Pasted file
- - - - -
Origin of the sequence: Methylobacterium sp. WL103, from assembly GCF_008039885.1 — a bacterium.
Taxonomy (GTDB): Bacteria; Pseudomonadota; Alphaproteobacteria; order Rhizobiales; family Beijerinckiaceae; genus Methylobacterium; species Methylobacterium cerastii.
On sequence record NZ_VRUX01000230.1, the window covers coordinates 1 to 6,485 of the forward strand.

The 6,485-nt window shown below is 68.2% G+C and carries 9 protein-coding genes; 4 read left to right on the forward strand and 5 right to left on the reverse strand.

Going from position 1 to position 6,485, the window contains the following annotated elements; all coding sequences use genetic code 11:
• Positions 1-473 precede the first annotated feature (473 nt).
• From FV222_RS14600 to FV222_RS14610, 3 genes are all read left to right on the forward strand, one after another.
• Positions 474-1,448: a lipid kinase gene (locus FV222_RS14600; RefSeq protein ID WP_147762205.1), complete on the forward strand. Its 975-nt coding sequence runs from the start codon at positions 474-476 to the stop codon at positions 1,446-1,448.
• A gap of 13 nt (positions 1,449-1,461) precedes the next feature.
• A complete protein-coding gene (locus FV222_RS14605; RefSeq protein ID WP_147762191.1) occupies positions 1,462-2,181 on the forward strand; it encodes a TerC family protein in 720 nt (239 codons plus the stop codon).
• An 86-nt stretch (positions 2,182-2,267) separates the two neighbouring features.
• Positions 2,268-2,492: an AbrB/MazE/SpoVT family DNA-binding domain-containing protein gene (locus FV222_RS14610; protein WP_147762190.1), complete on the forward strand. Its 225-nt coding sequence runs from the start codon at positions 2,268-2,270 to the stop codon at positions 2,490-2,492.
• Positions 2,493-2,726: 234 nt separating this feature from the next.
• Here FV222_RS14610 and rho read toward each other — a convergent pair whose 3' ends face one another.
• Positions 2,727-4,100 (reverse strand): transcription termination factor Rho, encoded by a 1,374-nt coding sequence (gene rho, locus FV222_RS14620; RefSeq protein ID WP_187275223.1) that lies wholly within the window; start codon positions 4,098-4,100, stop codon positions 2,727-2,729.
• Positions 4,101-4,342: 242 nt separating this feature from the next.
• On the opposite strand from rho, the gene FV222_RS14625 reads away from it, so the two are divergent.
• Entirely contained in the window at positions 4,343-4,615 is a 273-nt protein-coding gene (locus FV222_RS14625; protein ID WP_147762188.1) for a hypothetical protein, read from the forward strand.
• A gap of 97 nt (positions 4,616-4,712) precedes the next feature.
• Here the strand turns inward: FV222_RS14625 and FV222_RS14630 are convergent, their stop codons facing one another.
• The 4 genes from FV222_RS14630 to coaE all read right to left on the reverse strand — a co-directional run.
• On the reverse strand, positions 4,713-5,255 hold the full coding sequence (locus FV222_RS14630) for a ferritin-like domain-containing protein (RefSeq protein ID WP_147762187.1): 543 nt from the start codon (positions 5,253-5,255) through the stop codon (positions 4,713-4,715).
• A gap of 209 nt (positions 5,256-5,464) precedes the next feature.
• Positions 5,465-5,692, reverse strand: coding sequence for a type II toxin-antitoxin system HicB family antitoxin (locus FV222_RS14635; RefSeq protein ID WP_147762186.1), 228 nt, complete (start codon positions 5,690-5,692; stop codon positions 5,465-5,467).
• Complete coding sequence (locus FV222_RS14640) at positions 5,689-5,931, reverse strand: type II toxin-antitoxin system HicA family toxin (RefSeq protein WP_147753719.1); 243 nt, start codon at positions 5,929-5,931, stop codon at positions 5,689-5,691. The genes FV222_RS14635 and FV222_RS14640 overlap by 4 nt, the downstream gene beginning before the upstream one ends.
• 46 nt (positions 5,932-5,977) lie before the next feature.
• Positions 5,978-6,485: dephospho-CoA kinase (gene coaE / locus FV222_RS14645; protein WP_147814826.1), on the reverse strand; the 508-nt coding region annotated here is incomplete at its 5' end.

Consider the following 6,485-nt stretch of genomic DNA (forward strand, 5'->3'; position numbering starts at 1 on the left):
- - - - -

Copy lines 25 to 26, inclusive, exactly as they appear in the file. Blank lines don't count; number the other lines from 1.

• Complete coding sequence (locus FV222_RS14640) at positions 5,689-5,931, reverse strand: type II toxin-antitoxin system HicA family toxin (RefSeq protein WP_147753719.1); 243 nt, start codon at positions 5,929-5,931, stop codon at positions 5,689-5,691. The genes FV222_RS14635 and FV222_RS14640 overlap by 4 nt, the downstream gene beginning before the upstream one ends.
• 46 nt (positions 5,932-5,977) lie before the next feature.